Before using RubyMine, my debugging workflow went something like this:
Why isn’t this test passing?. It should’ve passed. Let me add a few
Kernel#putscalls to see what’s going on. Hmmm, ok, it’s still failing. I’m going to need some more output. Man, these tests take forever to run. Syntax error?!. Ugh, typo…
Debugging like this isn’t fun; especially when pairing. Fortunately, RubyMine can help. RubyMine includes a standard debugger that has minimal setup and works out of the box. I still don’t enjoy debugging, but RubyMine has made it much less painful. In this post, we’ll look at debugging in RubyMine on OS X.
Add or remove breakpoints with
command + F8.
View existing breakpoints with
command + shift + F8.
Starting the Debugger
Debug the current program with
control + shift + D. This will automatically open the Debug tool window (
command + 5).
control + D to re-run the last debug session. View recent debug sessions with
control + alt/option + D.
Examining a Program
Examine variables in the Debug tool window’s variables pane.
command + N in the Debug tool window’s Watches pane to watch a specific variable.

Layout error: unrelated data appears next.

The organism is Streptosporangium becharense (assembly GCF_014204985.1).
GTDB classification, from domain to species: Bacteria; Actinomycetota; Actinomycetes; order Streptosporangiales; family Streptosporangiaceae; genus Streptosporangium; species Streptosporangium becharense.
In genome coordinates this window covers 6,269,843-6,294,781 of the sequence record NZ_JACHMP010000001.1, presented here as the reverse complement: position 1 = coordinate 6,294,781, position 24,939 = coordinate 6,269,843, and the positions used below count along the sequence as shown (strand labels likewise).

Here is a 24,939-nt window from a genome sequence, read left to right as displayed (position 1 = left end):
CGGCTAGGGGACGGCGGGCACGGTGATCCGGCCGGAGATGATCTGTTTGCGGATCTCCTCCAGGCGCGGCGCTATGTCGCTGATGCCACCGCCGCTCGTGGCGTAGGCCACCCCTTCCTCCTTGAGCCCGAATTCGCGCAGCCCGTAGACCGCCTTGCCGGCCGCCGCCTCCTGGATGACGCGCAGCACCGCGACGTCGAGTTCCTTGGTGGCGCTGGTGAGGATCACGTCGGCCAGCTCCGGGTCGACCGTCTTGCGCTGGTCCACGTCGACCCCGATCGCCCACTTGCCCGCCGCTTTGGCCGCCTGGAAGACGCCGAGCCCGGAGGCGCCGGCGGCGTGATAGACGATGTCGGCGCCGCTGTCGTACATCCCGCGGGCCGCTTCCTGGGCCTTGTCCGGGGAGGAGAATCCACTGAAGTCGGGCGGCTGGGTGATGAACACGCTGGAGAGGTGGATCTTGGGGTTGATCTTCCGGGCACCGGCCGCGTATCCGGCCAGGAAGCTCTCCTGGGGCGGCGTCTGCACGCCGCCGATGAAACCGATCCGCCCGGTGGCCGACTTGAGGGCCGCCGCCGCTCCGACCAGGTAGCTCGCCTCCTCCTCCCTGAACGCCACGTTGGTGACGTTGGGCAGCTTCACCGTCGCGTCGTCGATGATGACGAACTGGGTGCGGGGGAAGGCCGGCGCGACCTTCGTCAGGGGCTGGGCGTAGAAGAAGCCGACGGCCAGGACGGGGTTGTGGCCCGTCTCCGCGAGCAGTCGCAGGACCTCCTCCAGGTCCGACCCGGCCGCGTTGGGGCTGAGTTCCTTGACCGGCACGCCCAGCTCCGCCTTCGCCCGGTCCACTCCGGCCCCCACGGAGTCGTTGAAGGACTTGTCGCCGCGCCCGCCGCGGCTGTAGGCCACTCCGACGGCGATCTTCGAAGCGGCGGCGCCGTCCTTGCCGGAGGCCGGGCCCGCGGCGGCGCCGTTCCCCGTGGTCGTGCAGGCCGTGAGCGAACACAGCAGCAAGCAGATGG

backspace will delete a watch.
alt/option + F8 to evaluate arbitrary expressions.
control + space triggers autocompletion.
Instead of using the Debug tool window, examine a variable inline by placing your cursor on it and pressing
command + alt/option + F8.
Stepping through a Program
Step into a method with
F7. Step over a method with
F8. Step out of a method with
shift + F8.
Use your cursor as a temporary breakpoint with
alt/option + F9. Continue your debug session with
If you’re using an IDE, take time to learn its debugger. Don’t litter your code with
Kernel#puts and friends. Instead, set a breakpoint, start the debugger, examine some objects, and slowly step through your problems.
About the Author
BiographyMore Content by Jared Carroll